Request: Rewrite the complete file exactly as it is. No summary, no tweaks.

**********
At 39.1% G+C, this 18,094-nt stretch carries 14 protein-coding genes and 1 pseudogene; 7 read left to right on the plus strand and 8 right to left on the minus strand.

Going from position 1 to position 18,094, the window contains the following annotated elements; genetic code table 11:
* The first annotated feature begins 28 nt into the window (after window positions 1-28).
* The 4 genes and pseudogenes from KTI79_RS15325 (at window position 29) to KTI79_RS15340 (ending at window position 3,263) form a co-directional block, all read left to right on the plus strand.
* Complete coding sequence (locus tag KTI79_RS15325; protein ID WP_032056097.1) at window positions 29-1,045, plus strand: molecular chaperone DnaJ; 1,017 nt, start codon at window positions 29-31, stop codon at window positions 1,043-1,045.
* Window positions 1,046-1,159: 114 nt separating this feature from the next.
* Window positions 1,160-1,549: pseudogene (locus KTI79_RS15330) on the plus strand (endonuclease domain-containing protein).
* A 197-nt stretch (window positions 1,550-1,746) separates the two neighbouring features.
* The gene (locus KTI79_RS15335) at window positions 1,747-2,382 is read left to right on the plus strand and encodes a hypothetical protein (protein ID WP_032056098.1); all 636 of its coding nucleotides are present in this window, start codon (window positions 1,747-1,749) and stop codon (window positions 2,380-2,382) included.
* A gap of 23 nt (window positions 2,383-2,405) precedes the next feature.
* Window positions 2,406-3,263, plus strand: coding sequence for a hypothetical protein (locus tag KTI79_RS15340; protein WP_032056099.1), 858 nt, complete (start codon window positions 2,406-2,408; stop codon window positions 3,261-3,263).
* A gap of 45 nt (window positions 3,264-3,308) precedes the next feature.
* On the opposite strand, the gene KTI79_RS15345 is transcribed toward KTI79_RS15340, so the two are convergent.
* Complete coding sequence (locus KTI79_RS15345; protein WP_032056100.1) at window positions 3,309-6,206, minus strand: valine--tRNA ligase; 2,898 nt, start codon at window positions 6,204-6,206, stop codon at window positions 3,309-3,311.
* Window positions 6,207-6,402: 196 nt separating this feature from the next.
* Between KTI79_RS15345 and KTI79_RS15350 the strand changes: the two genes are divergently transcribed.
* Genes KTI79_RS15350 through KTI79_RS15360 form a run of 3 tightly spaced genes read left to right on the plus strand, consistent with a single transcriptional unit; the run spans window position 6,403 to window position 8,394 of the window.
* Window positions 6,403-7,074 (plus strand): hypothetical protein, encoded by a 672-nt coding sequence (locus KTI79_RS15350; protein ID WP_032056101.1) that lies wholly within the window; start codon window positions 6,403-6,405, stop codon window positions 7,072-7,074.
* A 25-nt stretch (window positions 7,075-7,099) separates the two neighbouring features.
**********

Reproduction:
At 39.1% G+C, this 18,094-nt stretch carries 14 protein-coding genes and 1 pseudogene; 7 read left to right on the plus strand and 8 right to left on the minus strand.

Going from position 1 to position 18,094, the window contains the following annotated elements; genetic code table 11:
* The first annotated feature begins 28 nt into the window (after window positions 1-28).
* The 4 genes and pseudogenes from KTI79_RS15325 (at window position 29) to KTI79_RS15340 (ending at window position 3,263) form a co-directional block, all read left to right on the plus strand.
* Complete coding sequence (locus tag KTI79_RS15325; protein ID WP_032056097.1) at window positions 29-1,045, plus strand: molecular chaperone DnaJ; 1,017 nt, start codon at window positions 29-31, stop codon at window positions 1,043-1,045.
* Window positions 1,046-1,159: 114 nt separating this feature from the next.
* Window positions 1,160-1,549: pseudogene (locus KTI79_RS15330) on the plus strand (endonuclease domain-containing protein).
* A 197-nt stretch (window positions 1,550-1,746) separates the two neighbouring features.
* The gene (locus KTI79_RS15335) at window positions 1,747-2,382 is read left to right on the plus strand and encodes a hypothetical protein (protein ID WP_032056098.1); all 636 of its coding nucleotides are present in this window, start codon (window positions 1,747-1,749) and stop codon (window positions 2,380-2,382) included.
* A gap of 23 nt (window positions 2,383-2,405) precedes the next feature.
* Window positions 2,406-3,263, plus strand: coding sequence for a hypothetical protein (locus tag KTI79_RS15340; protein WP_032056099.1), 858 nt, complete (start codon window positions 2,406-2,408; stop codon window positions 3,261-3,263).
* A gap of 45 nt (window positions 3,264-3,308) precedes the next feature.
* On the opposite strand, the gene KTI79_RS15345 is transcribed toward KTI79_RS15340, so the two are convergent.
* Complete coding sequence (locus KTI79_RS15345; protein WP_032056100.1) at window positions 3,309-6,206, minus strand: valine--tRNA ligase; 2,898 nt, start codon at window positions 6,204-6,206, stop codon at window positions 3,309-3,311.
* Window positions 6,207-6,402: 196 nt separating this feature from the next.
* Between KTI79_RS15345 and KTI79_RS15350 the strand changes: the two genes are divergently transcribed.
* Genes KTI79_RS15350 through KTI79_RS15360 form a run of 3 tightly spaced genes read left to right on the plus strand, consistent with a single transcriptional unit; the run spans window position 6,403 to window position 8,394 of the window.
* Window positions 6,403-7,074 (plus strand): hypothetical protein, encoded by a 672-nt coding sequence (locus KTI79_RS15350; protein ID WP_032056101.1) that lies wholly within the window; start codon window positions 6,403-6,405, stop codon window positions 7,072-7,074.
* A 25-nt stretch (window positions 7,075-7,099) separates the two neighbouring features.